May all who use these hymns experience, at all times, the blessed effects of complying with the Apostle Paul’s injunction (Eph. 5:18, 19), “Be filled with the Spirit, speaking to yourselves in psalms, and hymns, and spiritual songs, singing and making melody in your heart to the Lord.” Yea, may they anticipate, while here below, though in a humble and imperfect strain, the song of the blessed above, who, being redeemed out of every kindred, and tongue, and people, and nation, and having washed their robes, and made them white in the blood of the Lamb, are standing before the throne, and singing in perfect harmony with the many angels about it (Rev. 5:9-12 and 7:9-14), “Worthy is the Lamb that was slain, to receive power, and riches, and wisdom, and strength, and honor, and glory, and blessing, for ever and ever. Amen!”
—Moravian Hymnal (1789)
We may sign agreement to a doctrinal statement, but the doctrines we fully believe are the ones we sing. Church history has proven the power of music to shape our understanding of God.
—Jerry Foote, “Nearer Than We Know,” Moody Magazine January/February 1997, 16
Years ago near Christmas I was listening to ATC when a woman commentator shared the challenge of being Jewish in America at Christmas. I wish I could remember her name. What she said was cordial and insightful. As she wrapped it up she conceded wistfully that Christmas had quite simply inspired the greatest music in the history of the world. That admission contained a sigh and a signal.
Even Richard Dawkins (who succeeded Bertrand Russell and Madalyn Murray O’Hair as the world’s most famous atheist) has admitted to being a “cultural Christian.” The foundation for so startling a confession.? He found the singing of English Christmas carols to be irresistible. There is a truth and power in music whose source is not yet fully comprehended. Music is the registry of an unarticulated native reality. The power of music offered in praise suggests that though God’s truth can be denied, the beauty which radiates from that truth cannot go unadmired. Music which praises God’s majesty reflects God’s majesty. The music of Christmas, like the message of Christmas, resonates with something deeper than the mere recognition of excellence.
—Ronnie Collier Stevens, blogpost 12/13/2008
The use of music as an expression of emotion linked to theological truth is common in all churches. In the evangelical traditions where personal religious experience is emphasized, emotional expression is one of music’s most important meanings; it is probably that function which folks refer to when they identify “music that speaks to the heart.” But this is not a new experience for churchgoers. St. Augustine mentioned it in the fifth century.
“How greatly did I weep in Thy hymns and canticles, deeply moved by the voice of Thy sweet-speaking Church! The voices flowed into mine ears, and the truth was poured forth into my heart, whence the agitation of my piety overflowed, and my tears ran over, and blessed was I therein.”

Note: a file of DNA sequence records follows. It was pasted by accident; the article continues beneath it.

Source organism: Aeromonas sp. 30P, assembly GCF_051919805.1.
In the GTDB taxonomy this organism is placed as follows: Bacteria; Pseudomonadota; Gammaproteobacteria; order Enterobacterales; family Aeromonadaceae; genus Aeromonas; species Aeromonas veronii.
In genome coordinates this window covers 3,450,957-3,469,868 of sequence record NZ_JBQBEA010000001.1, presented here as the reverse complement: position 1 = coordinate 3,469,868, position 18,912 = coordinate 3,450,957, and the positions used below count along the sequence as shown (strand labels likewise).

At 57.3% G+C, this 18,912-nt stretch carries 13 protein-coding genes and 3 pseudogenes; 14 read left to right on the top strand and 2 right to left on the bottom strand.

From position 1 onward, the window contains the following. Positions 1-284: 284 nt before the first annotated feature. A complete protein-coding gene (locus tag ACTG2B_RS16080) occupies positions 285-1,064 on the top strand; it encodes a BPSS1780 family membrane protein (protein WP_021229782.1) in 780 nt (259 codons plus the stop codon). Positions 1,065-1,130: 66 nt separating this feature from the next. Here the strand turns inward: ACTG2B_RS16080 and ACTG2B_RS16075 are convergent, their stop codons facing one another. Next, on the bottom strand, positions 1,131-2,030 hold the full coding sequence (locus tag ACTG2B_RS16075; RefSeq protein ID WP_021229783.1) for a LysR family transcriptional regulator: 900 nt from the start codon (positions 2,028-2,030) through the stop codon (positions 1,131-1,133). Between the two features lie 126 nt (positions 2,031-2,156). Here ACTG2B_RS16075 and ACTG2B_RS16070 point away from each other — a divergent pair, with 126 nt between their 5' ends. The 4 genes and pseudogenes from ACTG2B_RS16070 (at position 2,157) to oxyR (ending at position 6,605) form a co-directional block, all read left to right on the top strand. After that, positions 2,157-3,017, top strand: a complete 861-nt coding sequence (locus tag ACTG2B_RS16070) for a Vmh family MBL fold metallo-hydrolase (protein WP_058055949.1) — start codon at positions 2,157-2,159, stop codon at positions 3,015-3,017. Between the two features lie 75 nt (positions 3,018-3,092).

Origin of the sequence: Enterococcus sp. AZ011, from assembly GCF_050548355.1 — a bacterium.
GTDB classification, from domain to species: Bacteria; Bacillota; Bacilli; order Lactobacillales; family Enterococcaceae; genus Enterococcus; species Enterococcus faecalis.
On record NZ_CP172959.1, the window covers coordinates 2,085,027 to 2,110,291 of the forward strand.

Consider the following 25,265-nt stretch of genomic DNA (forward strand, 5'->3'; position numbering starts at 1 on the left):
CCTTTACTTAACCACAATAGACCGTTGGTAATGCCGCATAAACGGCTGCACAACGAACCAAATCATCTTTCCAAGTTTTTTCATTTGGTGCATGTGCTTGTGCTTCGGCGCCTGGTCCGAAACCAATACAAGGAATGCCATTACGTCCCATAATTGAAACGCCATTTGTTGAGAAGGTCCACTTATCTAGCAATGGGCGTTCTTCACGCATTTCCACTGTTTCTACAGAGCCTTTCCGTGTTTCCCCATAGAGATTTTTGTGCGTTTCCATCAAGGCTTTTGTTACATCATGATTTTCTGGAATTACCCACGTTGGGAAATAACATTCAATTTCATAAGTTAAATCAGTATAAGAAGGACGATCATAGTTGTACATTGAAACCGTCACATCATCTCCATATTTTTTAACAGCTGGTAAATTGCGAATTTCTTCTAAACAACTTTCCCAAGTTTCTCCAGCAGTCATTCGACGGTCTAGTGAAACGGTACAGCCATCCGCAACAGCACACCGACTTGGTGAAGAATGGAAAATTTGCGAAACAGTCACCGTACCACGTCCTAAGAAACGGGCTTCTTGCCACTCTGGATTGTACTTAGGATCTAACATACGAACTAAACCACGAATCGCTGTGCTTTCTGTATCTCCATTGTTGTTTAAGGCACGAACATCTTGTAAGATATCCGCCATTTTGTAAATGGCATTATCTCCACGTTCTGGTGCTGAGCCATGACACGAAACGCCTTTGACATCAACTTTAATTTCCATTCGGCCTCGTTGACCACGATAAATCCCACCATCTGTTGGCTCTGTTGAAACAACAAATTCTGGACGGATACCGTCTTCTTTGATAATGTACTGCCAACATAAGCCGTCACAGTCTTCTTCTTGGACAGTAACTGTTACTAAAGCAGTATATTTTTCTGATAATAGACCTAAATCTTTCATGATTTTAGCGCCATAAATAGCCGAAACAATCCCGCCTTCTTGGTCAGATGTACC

The emotional power of music is perhaps best realized in the life of the church when proper music is well coupled to appropriate text. (Note that Augustine joins emotion with truth!) In this union, the music dramatizes, underlines, “breathes life” into the words, resulting in more meaning than the words themselves could express.
—Donald Hustad, Jubilate II: Church Music in Worship and Renewal
Depending on music to aid, induce, or enhance worship is idolatry dressed up on psycho-aesthetic finery. It confuses the power of music with the presence of God.
—Harold M. Best, “Authentic Worship & Faithful Music Making,” ACDA National Convention, Chicago, Illinois, February 27, 1999
Wisdom will be needed to encourage a congregation to be united over the music it uses. One result of the power of music is that people become deeply wedded to their personal preferences and find it difficult to recognize that the style of music is almost always a matter of no intrinsic theological importance. Training the congregation to recognize the difference between what is theological and what is cultural, and between where the Bible speaks clearly and where it does not, is an important part of training the congregation to be balanced in their biblical understanding. It has been wisely pointed out that many tussles over words and books are basically disputes about power in the life of a local church. Selfishness loves to dress itself in cultural clothes. Musical taste seems a lot more godly than self-interest, but all too often that is all a preference for one style of music over another amounts to!
—Mark Ashton, “Following in Cranmer’s Footsteps,” in Worship by the Book, 91
Some worshipers mistakenly assume that music serves the same inconsequential purpose in church as in the shopping mall. Since they regard it all as elevator music for the soul, they impose no standards on it. For them, neither music nor silence has much spiritual significance. They believe worship to be the service of the Word in the form of words. So long as the words of a lyric are acceptably pious, the choice of the music to which words are set is dismissed as nothing more than a matter of personal preference.
This grossly misapprehends the power of music.
—Daniel Frankforter, Stones for Bread, 122-123